When the UPS driver pulled into my driveway in August 2011 and opened the back doors to his truck, I gazed transfixed at the 32 boxes packed tightly from floor to ceiling, some toppled sideways, ready to tumble out into my garage. These were my boxes now. One by one, the driver took them into the basement and set them on the rug in my son’s playroom.
For months, I’d researched how best to get the boxes to my house in the Bronx from my parents’ new home in a long-term care facility in Overland Park, Kan., that did not have enough space for them. So, the delivery wasn’t a surprise, by any means. But as I collapsed on the pink, floral-patterned 1950s sofa, a gift from my aunt when she closed down her deceased parents’ furniture business, the tears that had eluded me for the past few years came down my cheeks. Mentally, I had worked hard to rationalize each sign of decline in my father’s health with the false hope he would get better. But seeing these boxes now in my home abruptly ended that illusion.
Over the course of the next several weeks, I wandered down to the basement and went through the contents very methodically—surrounded by Lionel trains, unfinished Lego buildings, oversized Muppets, and elaborate K’nex structures, often at odd moments like 3 a.m., when the house was quiet and everyone else was asleep. What I found were hidden gems.
Inside each box were books, a mere fragment of what was once my beloved father’s vast library of 7,000 books in eight languages: Hebrew, English, Yiddish, German, Italian, French, Portuguese, and Spanish. He had always claimed it was the largest private collection in Kansas City, and perhaps he was right. When did Abba, who worked seven days a week and put in brutal hours administering to his congregation of 1,600 families, have time to read so much? I asked my brother Jonathan. “Don’t you recall?” he said. “Until now, he never slept.” By this point, our beloved 90-year-old father, ravaged by illness, was sleeping most of the day.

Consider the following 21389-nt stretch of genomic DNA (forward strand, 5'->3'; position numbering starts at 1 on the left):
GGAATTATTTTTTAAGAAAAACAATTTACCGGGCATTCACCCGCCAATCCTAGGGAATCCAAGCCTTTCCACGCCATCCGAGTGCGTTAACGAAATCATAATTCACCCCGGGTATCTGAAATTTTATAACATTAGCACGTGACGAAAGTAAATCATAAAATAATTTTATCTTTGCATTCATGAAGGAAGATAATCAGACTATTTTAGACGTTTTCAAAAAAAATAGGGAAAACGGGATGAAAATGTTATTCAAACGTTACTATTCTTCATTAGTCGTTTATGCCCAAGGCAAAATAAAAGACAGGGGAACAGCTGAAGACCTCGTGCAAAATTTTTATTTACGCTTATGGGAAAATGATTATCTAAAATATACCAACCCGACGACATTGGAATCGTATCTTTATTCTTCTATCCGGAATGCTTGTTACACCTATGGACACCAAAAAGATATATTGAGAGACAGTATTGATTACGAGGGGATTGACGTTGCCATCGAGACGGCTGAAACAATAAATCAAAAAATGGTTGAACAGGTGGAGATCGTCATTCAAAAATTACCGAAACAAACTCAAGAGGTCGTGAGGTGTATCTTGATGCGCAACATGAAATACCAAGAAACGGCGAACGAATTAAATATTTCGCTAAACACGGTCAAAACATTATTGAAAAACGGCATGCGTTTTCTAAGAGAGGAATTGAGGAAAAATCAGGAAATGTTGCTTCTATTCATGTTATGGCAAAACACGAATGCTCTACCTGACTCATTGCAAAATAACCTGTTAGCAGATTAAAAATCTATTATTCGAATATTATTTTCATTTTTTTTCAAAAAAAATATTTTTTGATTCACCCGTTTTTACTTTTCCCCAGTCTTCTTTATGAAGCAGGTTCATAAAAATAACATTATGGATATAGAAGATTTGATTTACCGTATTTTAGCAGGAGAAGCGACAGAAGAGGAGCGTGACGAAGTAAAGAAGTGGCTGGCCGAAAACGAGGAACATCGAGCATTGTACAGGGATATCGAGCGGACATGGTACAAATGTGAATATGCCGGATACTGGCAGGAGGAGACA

My Abba can now no longer use what he spent his adult life collecting. But having a portion of his cherished collection under my roof brings me some comfort. When I randomly take one of his books in my hands and begin to read, I am reconnected with the father who has imparted so much knowledge, love, and wisdom to me throughout my life. I am reminded of his passion for Hebrew literature, ancient and modern, biblical scholarship, Jewish history, English literature, and a host of other subjects, none frivolous. I long to absorb the knowledge he has amassed from these books, and at a frenzied pace I’ve begun reading as many books of his as time allows.
Books defined my childhood. The house my parents just sold after calling it home for 44 years had an entire floor designated as “Abba’s library.” I vividly recall in 1968, when I was 8, the flurry of activity in our soon-to-be new home when carpenters arrived and ripped out closets on the designated “library floor” to clear the walls and maximize space for bookshelves. Beautiful custom-made wooden bookcases and cabinets were carefully installed, converting what had been an oversized guest suite into a magnificent sanctuary filled with books from floor to ceiling. It was there that my father spent his waking non-office hours reading his scholarly books into the night, and it was there that I would accompany him when he wanted to teach me about Festschrift, books honoring a scholar during that person’s life, or show me books that discussed the 1929 cuneiform discovery in present-day Syria that explained some of the esoteric biblical passages that became the foundation for the laws of kashrut. It was in that room, too, that together we read the great Hebrew poet Chaim Nachman Bialik and explored the varied opinions of the small American Jewish population during the Civil War. It was there that so many of the mysteries of the world were resolved with books, and questions that my schoolteachers did not answer to my satisfaction were clarified with the guidance of my father and his library.